Lecture Outlines Religion’s Role In Military
Published: Sunday, February 12, 2012
Updated: Wednesday, January 9, 2013 18:01
Devlin 101 was filled with students and guests Thursday, Feb. 9 to listen to Rev. Richard Erikson and Jonathan Ebel discuss the importance of religion in the military. Sponsored by the Boisi Center for Religion and the American Public Life, the event sought to provide a deeper understanding of the multifaceted role that religion plays in the lives of United States servicemen.
After receiving his M.Div. and M.A. in theology degrees from St. John's Seminary in Brighton, Mass., Erikson was ordained a priest in 1985. He has served in the U.S. Air Force as a chaplain since 1982. He served seven years as an active duty chaplain, which included a tour in Iraq. Currently a colonel, Erikson serves as the mobilization assistant to the Air Force Deputy Chief of Chaplains in Washington, D.C. His other military responsibilities include helping develop the Strategic Plan for the Chaplain Corps, assisting in mobilization, and serving on the Reserve Chaplain Corps Council.
Formerly a lieutenant commander in the U.S. Navy, Ebel currently serves as an assistant professor of religion at the University of Illinois at Urbana-Champaign. He received his Ph.D. from the University of Chicago in 2004 and specializes in U.S. religious history. His research focuses on the relationship between religion and war, violence, and conflict throughout American history. He wrote a book on religion and American soldiers in World War I and coedited a book on the religious aspects of violence in an attempt to understand parts of American history in terms of its ideas and identity.
Ebel began his segment by talking about how military cultures and religion mirror each other. He stressed how both institutions have a strong physical presence in the U.S. but also exert influence far beyond their actual structures.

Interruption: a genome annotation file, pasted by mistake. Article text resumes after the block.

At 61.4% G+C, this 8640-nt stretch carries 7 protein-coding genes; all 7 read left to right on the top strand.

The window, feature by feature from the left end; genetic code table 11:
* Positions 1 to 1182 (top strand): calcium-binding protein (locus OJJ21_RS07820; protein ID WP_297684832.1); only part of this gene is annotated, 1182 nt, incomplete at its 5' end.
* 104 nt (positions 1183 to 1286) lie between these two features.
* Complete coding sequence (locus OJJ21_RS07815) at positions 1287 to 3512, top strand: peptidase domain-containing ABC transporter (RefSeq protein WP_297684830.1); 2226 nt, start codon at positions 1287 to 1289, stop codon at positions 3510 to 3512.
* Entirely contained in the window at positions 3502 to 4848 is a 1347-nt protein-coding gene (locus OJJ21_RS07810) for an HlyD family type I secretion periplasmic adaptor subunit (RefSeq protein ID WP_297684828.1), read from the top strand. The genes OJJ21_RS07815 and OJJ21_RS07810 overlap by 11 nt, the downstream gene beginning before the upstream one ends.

"The motto of the evening, ‘For God and Country,' is the motto for the American Legion, founded by American veterans of the Great War in the spring of 1919," Ebel said. "Those men and women imagined that they had fought a war for God and country, that their friends had died for God and country, and that their job was to continue struggling in the world for God and country."
Ebel stressed that these men had experienced defining events in history, and that this gave them a distinctive understanding of the history of their country, as well as its present. It was "the fires of combat that presented soldiers with special revelations regarding God and country."
In trying to understand why there was such a tie between God and country, Ebel explained some of the similarities between the two: "the power to create and destroy," the emotions of pride, love, and anger, and the importance of symbolism and sacred space.
Often referred to as American Civil Religion, it is critiqued because "it elides God and country," Ebel said. "It is an elision that history shows to be both appealing and profoundly dangerous. The soldier occupies a place within American Civil Religion as an object of veneration and imagination." Ebel said that this was because of the virtues that soldiers symbolize, especially the idea of subordinating one's will to that of the nation.
Drawing on three very different examples, Ebel showed some of the effects of this on today's soldiers. He talked about Staff Sergeant Salvatore Guinta as the first living Medal of Honor recipient since the Vietnam War and the high level of stress placed upon him as a man who is viewed as a living hero. Ebel then turned to Staff Sergeant David Sint, a man who joined the military after Sept. 11 and served three deployments before committing suicide. Lastly, he talked about Corporal Pat Tillman, who died under uncertain circumstances that were likely friendly fire. Ebel contrasted how these three men were understood by American society and how they each represented something very different about it.
Erikson also focused on the role of chaplains within the military. He stressed the importance of spiritual wellness, as he did all a priest does spiritually, pastorally, and then some, serving members of different faiths as best he could.
"It is humbling to be in war and not be armed," Erickson said. "We are issued Geneva Convention cards, identifying us [chaplains] and our rights, that are supposed to protect us, but in Iraq there was a bounty on chaplains."
Erickson also spoke about the inherent tensions involved in being in war. Because "the next moment is not promised, [soldiers] wonder about what the meaning of life is," he said. This receptivity to God was unlike anything he experienced in civilian life and was one of the reasons that he found his job so important and so fulfilling.